Meth misdemeanor bill backer disputes John Suthers, state meth task force
Colorado Attorney General John Suthers is currently in Washington, D.C. for U.S. Supreme Court hearings on the Affordable Care Act. But in his absence, his office registered his objections to Senate Bill 12-163, which would, among other things, make possession of meth a misdemeanor rather than a class-six felony. However, a supporter of the measure thinks his criticism is off-base.
Suthers is chairman of the Colorado Methamphetamine Task Force, which unanimously voted to oppose the bill during a March 23 meeting. Why? According to an AG's office release, the legislation, which would cover other Schedule I and Schedule II drugs on top of meth, "seeks to solve a problem that largely does not exist: first-time drug offenders being sentenced to prison. The legislation instead would only eliminate prison sentences for a small percentage of offenders.
"State statistics show that 51.71 percent of those charged with a class-six felony drug possession are given a deferred judgment, which permits a defendant to avoid the effects of a felony conviction by completing a period of supervision and treatment," the release continues. "The high success rate of offenders each year is motivated almost exclusively by the desire to avoid having a felony conviction on their records. By removing this motivation and making the sanction a misdemeanor, fewer people will engage in treatment or successfully address their substance abuse issues."
These arguments don't persuade Christie Donner, executive director of the Colorado Criminal Justice Reform Coalition, as well as a strong supporter of SB 163, a bipartisan bill sponsored in the Senate by Democrat Pat Steadman and Republican Shawn Mitchell.
"We've been working on drug policy reform for over a decade," Donner says, "and this seemed to be the next logical step -- to really get serious about redesigning our approach with regard to low-level drug offenders convicted of drug possession by lowering the sentences, capturing the cost-savings from corrections and investing it into treatment. And that's all this bill does. It isn't looking at making any changes to drug distribution laws or anything like that.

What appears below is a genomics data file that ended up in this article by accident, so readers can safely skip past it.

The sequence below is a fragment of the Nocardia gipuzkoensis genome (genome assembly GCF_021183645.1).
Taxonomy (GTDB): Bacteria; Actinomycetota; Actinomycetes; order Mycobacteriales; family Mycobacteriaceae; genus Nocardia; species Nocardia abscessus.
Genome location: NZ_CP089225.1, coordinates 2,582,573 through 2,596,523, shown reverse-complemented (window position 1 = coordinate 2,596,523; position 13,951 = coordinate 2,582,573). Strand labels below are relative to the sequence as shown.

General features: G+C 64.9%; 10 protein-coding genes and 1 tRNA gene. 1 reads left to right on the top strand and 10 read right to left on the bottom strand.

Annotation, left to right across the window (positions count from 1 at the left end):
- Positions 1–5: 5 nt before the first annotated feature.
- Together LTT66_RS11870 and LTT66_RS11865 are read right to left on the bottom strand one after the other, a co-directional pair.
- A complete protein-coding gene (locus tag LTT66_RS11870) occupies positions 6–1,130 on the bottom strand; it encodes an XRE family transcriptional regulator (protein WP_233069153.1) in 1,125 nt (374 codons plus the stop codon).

"Research is really clear that treatment is a much better strategy to reduce addiction, and the crimes associated with addiction, than putting someone into prison," she adds. "And there's actually no research that supports the position that threatening someone with a felony conviction is a motivator for them to stay in treatment. Addiction, by definition, is to continue to do a specific behavior -- in this case, using illegal drugs -- despite negative consequences. So the position is actually counter-intuitive. Addicts aren't sitting there thinking, 'I'll stop using drugs if they put me in prison, but I won't stop using drugs if they put me in jail.' And that's the main change in the bill."
How so? "Under a class-six felony, you can be sentenced to prison for a maximum of eighteen months," Donner explains. "And if you're convicted of a class-one misdemeanor, you can be sentenced to jail for a maximum of eighteen months. So from a public safety perspective, if people are concerned that somebody with long-term drug addiction poses a particular safety risk, they can put them in jail for as long as they could put them in prison. But this bill actually offers cost savings for people not being put in prison, and instead being put into treatment. We're not saying our preferred course of action is for all people who would have gone to prison to go to jail, but jail is still an option."
The change wouldn't affect a huge number of people. "We have data that says 200 people went to prison last year on a class-six felony," Donner notes. But the impact could still be substantial, she maintains: "It costs $32,000 a year to incarcerate someone in prison. So for every thirty people we don't put in prison, that's about a million dollars to put into treatment."
Such figures clearly haven't changed Suthers's mind, and Donner concedes that "I don't know where law enforcement is yet" when it comes to support for the bill. Not that she thinks police or other agencies should fear the measure. "This is a slight rebalancing, not decriminalization -- and it's not going soft. This is about research-based strategies to reduce drug addiction and drug-related crime.
"We keep hearing that we need to have the felony hammer to hang over people's heads. But if that was a magic solution, as the attorney general indicates, then nobody would be using drugs on probation, or on parole, or on community corrections. But they do, because that's the nature of addiction. So we're spending a lot of money on these people in the wrong way."
Here's a copy of the bill.
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